‘Rasa Tarangini’ (Ayurveda Pharmaceutics and Indian Alchemy) written / compiled by Sri Sadananda Sarma, is one among the wonderful referral books in the field of ‘Ayurveda’. It incorporates all the deeper and hidden knowledge of ‘Rasasastra’ (Iatro-chemistry and Ayurveda Pharmaceutics) along with its vividly composed and rendered complex theories.
‘Rasa Tarangini’ has Twenty Four chapter called ‘Tarangas’. First four ‘Tarangas’ deal with basics of ‘Rasasastra’ that include ‘Rasasala’ (The drug manufacturing unit, ‘Rasa-Paribhasa’ (Basic definitions), ‘Yantra’ (Instruments), ‘Puta’ (Ancient Pyrometer) etc, Fifth and Sixth ‘Taranga’ (Mercury), its pharmaceutical procedures and its significant compound formulations. Seventh to Twenty Third ‘Taranga’ deal with ‘Maharasa-Uparasasadharana rasa’ (Significant minerals), ‘Dhatu’ (Calcium compounds) and ‘Raatnoparatna’ (Precious and Semi-precious stones) in a clear and impeccable manner. In the last Twenty Fourth ‘Taranga’, author deals in detail about the ‘Visopavisa Varga Dravya’ (Poisonous herbal drugs).
This book is going to be a useful guide to the ‘Pharmaceutical companies’ That venture into the production of compound formulations using above said metals and minerals. To ‘general practitioners’ who wish to utilize ‘products of metals and minerals’ into their practice for better and quicker therapeutic results, this book offers innumerable number of excellent ready made formulations that are indicated in any disease of their choice. Moreover, this book will also be wonderful referral stuff to everyone in the field, especially to learned teachers, postgraduates, under graduates and the students appearing for PG entrance examinations.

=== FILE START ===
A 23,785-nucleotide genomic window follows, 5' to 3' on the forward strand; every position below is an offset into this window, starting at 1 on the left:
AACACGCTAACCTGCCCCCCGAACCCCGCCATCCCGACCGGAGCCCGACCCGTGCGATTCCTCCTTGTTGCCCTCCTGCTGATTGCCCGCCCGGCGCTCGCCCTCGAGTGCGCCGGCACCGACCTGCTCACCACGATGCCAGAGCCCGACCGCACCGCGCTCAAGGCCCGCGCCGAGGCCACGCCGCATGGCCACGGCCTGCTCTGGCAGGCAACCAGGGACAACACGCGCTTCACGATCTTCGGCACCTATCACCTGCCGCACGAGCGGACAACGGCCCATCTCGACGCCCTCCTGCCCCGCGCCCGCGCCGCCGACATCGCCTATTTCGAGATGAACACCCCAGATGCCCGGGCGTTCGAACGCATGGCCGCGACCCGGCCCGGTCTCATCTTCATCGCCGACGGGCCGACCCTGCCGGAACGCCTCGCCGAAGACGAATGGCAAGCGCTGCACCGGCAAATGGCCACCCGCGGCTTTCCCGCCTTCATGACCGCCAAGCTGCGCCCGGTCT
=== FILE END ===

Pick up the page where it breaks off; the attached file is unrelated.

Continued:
The present edition of ‘Rasa Tarangini’ possesses the most appropriate and the authentic illustration to all its theories under ‘Trans-Cendence’ descriptive commentary, which the first ever English commentary of this book.
Dr. Ravindra Angadi (M.D, PhD) works as Associate Professor and recognized P.G. guide in Post Graduate department of Rasasastra and Bhaisajya Kalpana, at S.D.M. College of Ayurveda, Kuthpady (Udupi, Karnataka) since 2003.
'Rasa Tarangini’ is one among the wonderful referral books in the field of 'Ayurveda'. It is written /compiled by Sri Sadananda Sarma during 19th century.
It incorporates all the deeper and hidden knowledge of 'Rasasastra'. The most significant and complex theories of 'Rasasastra' are very vividly composed and rendered in this book.
'Rasasastra' has its roots in 'Indian alchemy'. Alchemy was a form of Chemistry studied in the medieval period, in which people tried to discover different ways to change ordinary metals into gold. This practice went on for centuries, yielding some of the significant findings in the field of alchemy.
History of 'Indian Alchemy', can be traced to pre-Vedic period. The archaeological excavations at Mohenjodaro and Harappa in the 'Indus valley' have brought to light that, the people in ancient India were possessing chemic 1 knowledge as early as in the pre-historic period.
Alchemy in India, was started for the preparation of a 'potion' of life for imparting immortality and later for the transmutation process for converting ordinary metals into gold. Indian alchemy derived its essence largely from the Tantric cult.